Bayer has announced €13.8 bn ($14.9 bn) in Q1 sales in its latest financial report, largely driven by sales of its prostate cancer therapy Nubeqa (darolutamide) and chronic kidney disease drug Kerendia (finerenone).

The company said the Q1 sales were down 1% from the first quarter of last year, but the reported decline was of 4% because of “foreign exchange headwinds”. The company reported a free cash flow of minus €2.6bn, which is still improved on 2023’s number, largely driven by lower litigation payouts.

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The company also confirmed that it had axed 1,500 employees in Q1, with approximately two-thirds of staff being laid off from managerial roles. This move was made to help the company reach its target of sustainable cost savings of €500 million in 2024 and €2bn euros in 2026. Currently, Bayer’s pharmaceutical division consists of 180 teams. CEO Bill Anderson aims to reduce debt and address litigation, partially through a planned amendment to its dividend policy.

As part of its strategic plans for the future, Bayer plans to put its energy and focus into building a strong pharmaceuticals pipeline for the next 24 to 36 months, said Anderson at the recent 5 March Financial News Conference in London.

“We’re seeing additional pressure from generics in some markets in Pharma – even if our team was actually able to manage a slight sales increase for Xarelto in the quarter,” said Anderson.

GlobalData forecasts a US constraining patent expiry for Xarelto in February 2025, opening up the market to more generics.

GlobalData is the parent company of Pharmaceutical Technology.

Bayer and Janssen’s Xarelto (rivaroxaban) is used as a treatment for deep vein thrombosis and pulmonary embolism, and also to reduce the risk of recurrence of both. The US Food and Drug Administration (FDA) first approved Bayer’s blood thinner Xarelto in 2011 for the prevention of deep vein thrombosis in patients undergoing knee or hip replacement surgery. Since the first approval, the FDA has approved six more label expansions for the therapy.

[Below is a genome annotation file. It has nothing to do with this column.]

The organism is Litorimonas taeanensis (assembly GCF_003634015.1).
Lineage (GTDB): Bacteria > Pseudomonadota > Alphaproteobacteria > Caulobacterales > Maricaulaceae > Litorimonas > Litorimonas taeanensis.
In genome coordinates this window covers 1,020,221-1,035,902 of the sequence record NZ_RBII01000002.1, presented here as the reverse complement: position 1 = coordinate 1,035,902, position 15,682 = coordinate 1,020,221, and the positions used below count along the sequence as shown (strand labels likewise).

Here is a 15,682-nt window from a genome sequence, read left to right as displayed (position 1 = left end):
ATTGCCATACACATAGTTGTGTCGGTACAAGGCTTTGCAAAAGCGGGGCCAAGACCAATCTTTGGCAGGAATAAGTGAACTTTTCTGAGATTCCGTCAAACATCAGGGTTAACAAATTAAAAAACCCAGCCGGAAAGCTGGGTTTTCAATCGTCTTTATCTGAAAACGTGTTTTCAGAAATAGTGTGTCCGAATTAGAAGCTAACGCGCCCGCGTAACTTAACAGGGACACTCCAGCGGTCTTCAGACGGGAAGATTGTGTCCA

In the UK, Xarelto will soon face generic competition, after a UK High Court revoked a patent for the therapy’s active pharmaceutical ingredient in April 2024. The UK decision followed action from the European Patent Office (EPO), which revoked Bayer’s EP 961 dosage patent for the lack of an inventive step in 2018. However, the EPO reinstated the patent in 2021, giving Bayer European market exclusivity until January 2026. French and South African authorities have also revoked the patent in recent years.

However, Anderson added, “We are still expecting headwinds on Xarelto to increase throughout the year, likely resulting in year-on-year sales declines of the division for the next three quarters to come.” When questioned about the potential breakup of the Bayer group, Anderson said “not now”, adding that the company may be open to the possibility in the future.